I have run into this problem several times recently, and decided to finally write down the solution for myself rather than keep searching the internet for it.
This is the problem: if you want to sort a file that is tab-delimited (and some of the filelds contain spaces), then you must explicitly tell sort to use TABS as the field separator, otherwise it will use any whitespace character. For functions such as cut and paste, this can be done like so:
where -f specifies the field number and -d specifies the field seperator.
The sort command uses the -t flag instead. So one would think that this would work:
sort -k 2 -t '\t' file
where -k specifies the field number and -t specifies the field separator
Unfortunately this does not work, because sort won’t accept ‘\t’, since it treats it as a multi-byte character. The solution is to place a $ before it, like so:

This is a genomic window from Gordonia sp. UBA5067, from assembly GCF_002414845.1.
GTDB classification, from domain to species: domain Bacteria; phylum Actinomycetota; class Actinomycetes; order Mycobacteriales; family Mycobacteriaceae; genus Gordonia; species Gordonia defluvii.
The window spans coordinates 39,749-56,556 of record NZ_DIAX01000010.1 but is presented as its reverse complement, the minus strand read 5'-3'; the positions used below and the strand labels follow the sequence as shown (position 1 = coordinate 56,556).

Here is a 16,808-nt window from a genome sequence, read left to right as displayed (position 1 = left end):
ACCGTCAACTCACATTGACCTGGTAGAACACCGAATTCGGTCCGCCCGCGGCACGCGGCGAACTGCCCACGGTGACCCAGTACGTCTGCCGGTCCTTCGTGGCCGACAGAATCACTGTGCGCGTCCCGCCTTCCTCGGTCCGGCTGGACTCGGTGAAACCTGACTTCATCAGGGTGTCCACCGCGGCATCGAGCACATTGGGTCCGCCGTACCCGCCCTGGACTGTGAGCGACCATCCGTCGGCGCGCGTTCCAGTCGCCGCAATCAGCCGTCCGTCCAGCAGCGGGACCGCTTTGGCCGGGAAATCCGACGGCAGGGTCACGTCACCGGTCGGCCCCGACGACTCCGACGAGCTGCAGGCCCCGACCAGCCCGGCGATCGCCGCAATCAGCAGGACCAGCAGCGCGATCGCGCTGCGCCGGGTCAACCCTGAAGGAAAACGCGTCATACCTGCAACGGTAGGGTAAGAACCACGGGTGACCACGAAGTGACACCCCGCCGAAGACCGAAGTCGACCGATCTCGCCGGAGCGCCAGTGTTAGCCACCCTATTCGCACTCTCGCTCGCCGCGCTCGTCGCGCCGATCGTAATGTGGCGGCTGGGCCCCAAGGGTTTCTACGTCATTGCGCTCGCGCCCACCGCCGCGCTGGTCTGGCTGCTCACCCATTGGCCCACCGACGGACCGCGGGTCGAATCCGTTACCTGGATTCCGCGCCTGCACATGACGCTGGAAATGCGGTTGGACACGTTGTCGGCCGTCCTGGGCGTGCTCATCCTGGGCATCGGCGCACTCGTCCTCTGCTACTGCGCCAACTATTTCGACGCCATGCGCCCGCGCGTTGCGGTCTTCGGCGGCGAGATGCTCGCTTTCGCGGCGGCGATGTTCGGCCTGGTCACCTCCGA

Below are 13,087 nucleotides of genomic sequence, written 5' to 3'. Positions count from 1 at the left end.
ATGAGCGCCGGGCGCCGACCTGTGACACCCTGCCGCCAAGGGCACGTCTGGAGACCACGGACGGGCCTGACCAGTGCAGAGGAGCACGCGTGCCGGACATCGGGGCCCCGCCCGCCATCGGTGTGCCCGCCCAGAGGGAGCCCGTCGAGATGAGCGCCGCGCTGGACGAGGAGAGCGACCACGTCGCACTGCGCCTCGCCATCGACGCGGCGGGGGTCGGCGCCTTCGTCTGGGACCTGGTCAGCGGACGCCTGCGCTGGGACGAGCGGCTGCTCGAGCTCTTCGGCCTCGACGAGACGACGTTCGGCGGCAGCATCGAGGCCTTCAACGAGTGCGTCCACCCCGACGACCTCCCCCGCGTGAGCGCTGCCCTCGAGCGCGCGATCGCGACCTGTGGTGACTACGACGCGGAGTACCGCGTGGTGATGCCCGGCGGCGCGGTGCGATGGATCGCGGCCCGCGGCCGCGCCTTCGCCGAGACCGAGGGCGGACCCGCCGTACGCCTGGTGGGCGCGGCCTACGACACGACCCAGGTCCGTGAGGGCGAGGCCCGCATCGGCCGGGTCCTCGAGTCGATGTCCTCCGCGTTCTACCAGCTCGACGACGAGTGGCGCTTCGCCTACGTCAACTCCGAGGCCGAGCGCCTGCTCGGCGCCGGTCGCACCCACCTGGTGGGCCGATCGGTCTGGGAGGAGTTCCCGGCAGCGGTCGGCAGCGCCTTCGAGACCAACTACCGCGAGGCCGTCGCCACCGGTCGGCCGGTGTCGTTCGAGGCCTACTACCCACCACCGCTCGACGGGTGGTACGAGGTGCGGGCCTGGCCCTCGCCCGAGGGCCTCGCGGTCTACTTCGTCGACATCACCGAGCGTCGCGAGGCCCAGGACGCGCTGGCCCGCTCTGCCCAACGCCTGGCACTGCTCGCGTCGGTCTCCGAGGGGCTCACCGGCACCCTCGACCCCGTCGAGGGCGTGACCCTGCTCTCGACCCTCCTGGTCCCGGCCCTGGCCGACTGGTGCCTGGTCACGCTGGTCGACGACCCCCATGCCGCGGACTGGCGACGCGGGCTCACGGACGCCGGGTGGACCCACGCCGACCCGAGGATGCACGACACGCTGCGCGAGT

sort -k 2 -t $'\t' file
The dollar sign tells bash to use ANSI-C quoting
3.3.5. ANSI-C quoting
Words in the form “$’STRING'” are treated in a special way. The word expands to a string, with backslash-escaped characters replaced as specified by the ANSI-C standard. Backslash escape sequences can be found in the Bash documentation.
So now I have the answer for myself the next time the problem arises. I hope someone else benefits as well.